Thinking about having a baby? 

Fertility is the ability to have a baby. 

Many things can affect women’s and men’s fertility, including their age, when they have sex, how healthy they are, lifestyle choices, and whether they have any medical conditions.

1. Age 

Age is the most important factor when it comes to fertility, as fertility declines with age. 

Women younger than 35 and men younger than 40 have a better chance of having a child than people who are older. This is true for natural pregnancies as well as conception through assisted reproductive treatments such as IVF (in-vitro fertilisation). 

  • Women younger than 30 have about a 20% chance of getting pregnant naturally each month. By age 40, it decreases to 5%.
  • It takes longer to conceive for women whose male partners are older than 40. 
  • The combination of both partners’ ages determines the likelihood of pregnancy. 

IVF can help people with infertility have a family; however, technology cannot overcome the natural decline in fertility that happens as women and men get older. 

If you have been trying for 12 months or more (six months if you’re a woman older than 35), it’s time to talk to your doctor about your options. 

If you have a choice, trying for a baby sooner rather than later improves your chance of pregnancy success.

2. Timing of sex 

Having sex on the days when a woman is fertile increases the chance of pregnancy. It’s all about timing! After having sex, sperm live for approximately five days, while eggs rely on being fertilised no more than one day after ovulation (when released from the ovary). 

The best time to have sex with the aim of falling pregnant is during a woman’s ‘fertile window’, which occurs during the day of ovulation as well as the five days leading up to it. Peak fertility is the three days leading up to and including ovulation.  

How to work out the most fertile days?

A woman’s menstrual cycle starts on day 1 of her period and finishes the day before the next period. Ovulation usually occurs 14 days before the next period starts.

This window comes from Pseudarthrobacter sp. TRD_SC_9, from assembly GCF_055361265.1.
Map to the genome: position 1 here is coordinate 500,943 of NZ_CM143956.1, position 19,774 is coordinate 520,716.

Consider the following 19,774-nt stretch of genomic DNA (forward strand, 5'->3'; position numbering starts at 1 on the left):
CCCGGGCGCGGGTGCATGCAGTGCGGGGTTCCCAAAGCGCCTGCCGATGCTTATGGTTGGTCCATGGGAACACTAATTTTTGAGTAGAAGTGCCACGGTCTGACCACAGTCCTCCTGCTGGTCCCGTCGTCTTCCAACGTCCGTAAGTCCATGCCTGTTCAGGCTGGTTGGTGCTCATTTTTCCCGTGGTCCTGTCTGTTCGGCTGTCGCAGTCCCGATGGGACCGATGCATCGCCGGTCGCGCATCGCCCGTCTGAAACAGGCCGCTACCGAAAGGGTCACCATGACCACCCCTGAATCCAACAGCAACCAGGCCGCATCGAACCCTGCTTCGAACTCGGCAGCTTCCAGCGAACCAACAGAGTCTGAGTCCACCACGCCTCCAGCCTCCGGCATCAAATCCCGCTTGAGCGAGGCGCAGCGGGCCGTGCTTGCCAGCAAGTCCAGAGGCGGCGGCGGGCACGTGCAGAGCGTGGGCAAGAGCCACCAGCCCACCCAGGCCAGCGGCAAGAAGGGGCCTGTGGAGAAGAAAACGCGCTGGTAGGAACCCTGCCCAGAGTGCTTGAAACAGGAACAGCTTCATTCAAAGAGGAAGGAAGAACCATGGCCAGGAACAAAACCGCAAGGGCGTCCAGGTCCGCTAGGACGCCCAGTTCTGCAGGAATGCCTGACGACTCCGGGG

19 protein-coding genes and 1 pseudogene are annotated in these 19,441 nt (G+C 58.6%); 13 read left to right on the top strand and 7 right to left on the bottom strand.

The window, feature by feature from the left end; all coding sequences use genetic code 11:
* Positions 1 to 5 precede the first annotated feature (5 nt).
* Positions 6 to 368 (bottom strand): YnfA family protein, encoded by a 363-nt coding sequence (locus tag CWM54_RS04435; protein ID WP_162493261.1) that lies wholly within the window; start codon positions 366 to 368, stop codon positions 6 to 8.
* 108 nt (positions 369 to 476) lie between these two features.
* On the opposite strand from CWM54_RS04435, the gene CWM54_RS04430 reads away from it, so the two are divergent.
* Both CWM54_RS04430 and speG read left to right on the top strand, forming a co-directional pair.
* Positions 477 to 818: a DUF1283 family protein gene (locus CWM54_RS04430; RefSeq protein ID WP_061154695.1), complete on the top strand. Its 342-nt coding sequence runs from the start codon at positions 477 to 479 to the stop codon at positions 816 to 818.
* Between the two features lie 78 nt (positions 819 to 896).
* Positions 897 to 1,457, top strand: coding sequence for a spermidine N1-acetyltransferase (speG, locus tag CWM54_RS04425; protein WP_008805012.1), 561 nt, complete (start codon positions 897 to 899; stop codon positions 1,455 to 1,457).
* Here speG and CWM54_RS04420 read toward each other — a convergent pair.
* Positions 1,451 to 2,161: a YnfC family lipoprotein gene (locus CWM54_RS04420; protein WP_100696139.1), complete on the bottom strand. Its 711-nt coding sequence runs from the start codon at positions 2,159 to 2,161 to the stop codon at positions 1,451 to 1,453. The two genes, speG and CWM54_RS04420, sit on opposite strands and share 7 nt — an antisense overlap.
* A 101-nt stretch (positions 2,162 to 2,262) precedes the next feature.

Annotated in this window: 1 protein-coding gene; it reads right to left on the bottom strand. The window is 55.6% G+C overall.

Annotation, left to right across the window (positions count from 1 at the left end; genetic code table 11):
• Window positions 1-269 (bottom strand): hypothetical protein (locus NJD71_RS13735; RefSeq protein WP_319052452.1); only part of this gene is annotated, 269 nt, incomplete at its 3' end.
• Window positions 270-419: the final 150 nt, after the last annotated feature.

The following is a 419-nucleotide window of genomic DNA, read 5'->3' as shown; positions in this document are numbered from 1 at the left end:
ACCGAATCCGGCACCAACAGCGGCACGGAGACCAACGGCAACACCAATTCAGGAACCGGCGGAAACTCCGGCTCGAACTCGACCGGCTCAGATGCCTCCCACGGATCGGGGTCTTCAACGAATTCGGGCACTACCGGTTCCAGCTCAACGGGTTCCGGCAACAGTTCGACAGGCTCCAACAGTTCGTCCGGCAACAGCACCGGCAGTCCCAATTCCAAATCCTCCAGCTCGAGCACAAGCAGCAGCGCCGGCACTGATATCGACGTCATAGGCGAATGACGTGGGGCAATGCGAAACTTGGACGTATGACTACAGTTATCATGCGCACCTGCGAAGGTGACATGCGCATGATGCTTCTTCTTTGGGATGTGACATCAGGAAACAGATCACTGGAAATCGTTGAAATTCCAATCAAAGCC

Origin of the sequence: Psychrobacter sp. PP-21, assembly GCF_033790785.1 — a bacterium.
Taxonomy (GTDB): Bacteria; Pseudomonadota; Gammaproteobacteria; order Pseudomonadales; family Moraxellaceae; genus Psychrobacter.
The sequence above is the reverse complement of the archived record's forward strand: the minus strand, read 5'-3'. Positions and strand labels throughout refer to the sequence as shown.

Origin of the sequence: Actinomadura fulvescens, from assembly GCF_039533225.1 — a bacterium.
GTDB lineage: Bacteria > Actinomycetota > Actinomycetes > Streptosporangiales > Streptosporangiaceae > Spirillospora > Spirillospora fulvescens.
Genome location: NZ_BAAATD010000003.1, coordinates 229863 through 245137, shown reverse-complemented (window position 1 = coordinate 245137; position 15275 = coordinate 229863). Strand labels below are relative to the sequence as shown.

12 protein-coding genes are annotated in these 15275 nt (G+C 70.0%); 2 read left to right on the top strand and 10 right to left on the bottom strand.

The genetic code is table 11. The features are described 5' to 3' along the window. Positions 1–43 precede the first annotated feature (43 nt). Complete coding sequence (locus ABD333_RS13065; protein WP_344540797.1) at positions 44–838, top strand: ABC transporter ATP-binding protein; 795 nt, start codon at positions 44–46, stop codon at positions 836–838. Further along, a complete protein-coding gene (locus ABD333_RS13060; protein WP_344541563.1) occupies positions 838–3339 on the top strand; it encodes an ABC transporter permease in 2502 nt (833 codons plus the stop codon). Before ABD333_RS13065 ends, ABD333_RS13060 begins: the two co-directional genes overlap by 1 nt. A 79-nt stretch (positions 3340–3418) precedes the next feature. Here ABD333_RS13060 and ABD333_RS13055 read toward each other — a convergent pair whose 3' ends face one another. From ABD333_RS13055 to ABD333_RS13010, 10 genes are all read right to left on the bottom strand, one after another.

So determining the woman’s fertile window is based on the average length of her menstrual cycle.

If on average her period is every 28 days, then ovulation would be around day 14, with best chances for conception between days 11 and 14. If the cycle is 24 days, then ovulation happens around day 10, with peak fertility between days 7 and 10; and if average cycle length is 35 days between periods, then optimal timing is days 18 and 21. 

It can also be challenging to make these determinations if a woman has irregular cycle lengths, influenced by several factors including medical conditions. 

If it’s all too hard to calculate, having sex every 2-3 days improves your chance of getting pregnant. 

A few days before ovulation, vaginal mucus tends to become clear and slippery; with texture similar to raw egg white. This can assist women in estimating their most fertile time. You can also use an ovulation predictor kit from the supermarket or pharmacy, which involves testing urine, body temperature and saliva samples. 

To work out your average cycle length and ‘fertile window’ visit 

3. Being as healthy as possible 

For both men and women, being a healthy weight increases the chance of pregnancy. Being in good shape will not only boost your fertility and your general health; it will also give your baby the best start in life. 

Carrying extra weight can cause problems with hormone levels, which in turn may affect the menstrual cycle, quality of a woman’s eggs or a man’s sperm. 

The good news is that making changes in your life – at least 2-3 months prior to trying to conceive – like eating healthy food and being physically active, can make a huge impact. Losing weight may be challenging but every kilo counts.

It’s not about being slim or toned, it’s about maintaining a healthy body and lifestyle; as healthier parents have healthier babies. 

4. Making smart lifestyle choices 

For both men and women, the lead up to conception (at least 2-3 months) is just as important as being healthy during pregnancy. This includes:

  • taking the right dose of folic acid and iodine (for women), before and during pregnancy 
  • no smoking 
  • no alcohol 
  • avoiding recreational drugs 
  • discussing the safety of any medication you are taking (including natural therapies) with your doctor 
  • limiting caffeine intake
  • avoiding some chemicals commonly found in the home or workplace 
  • ensuring vaccinations, especially German Measles (Rubella), are up to date. Covid, influenza vaccinations are also recommended. Whooping cough vaccination is strongly advised once you are over 28 weeks’ pregnant. 

5. Managing medical conditions 

Some medical conditions can affect fertility including: 

  • sexually transmitted infections (STIs)
  • polycystic ovary syndrome (PCOS) 
  • endometriosis 
  • diabetes 
  • cancer treatment 

If either partner has a medical condition, including those listed above, consult your GP or specialist doctor to make sure it’s under control before trying for a baby. 

Source: Your Fertility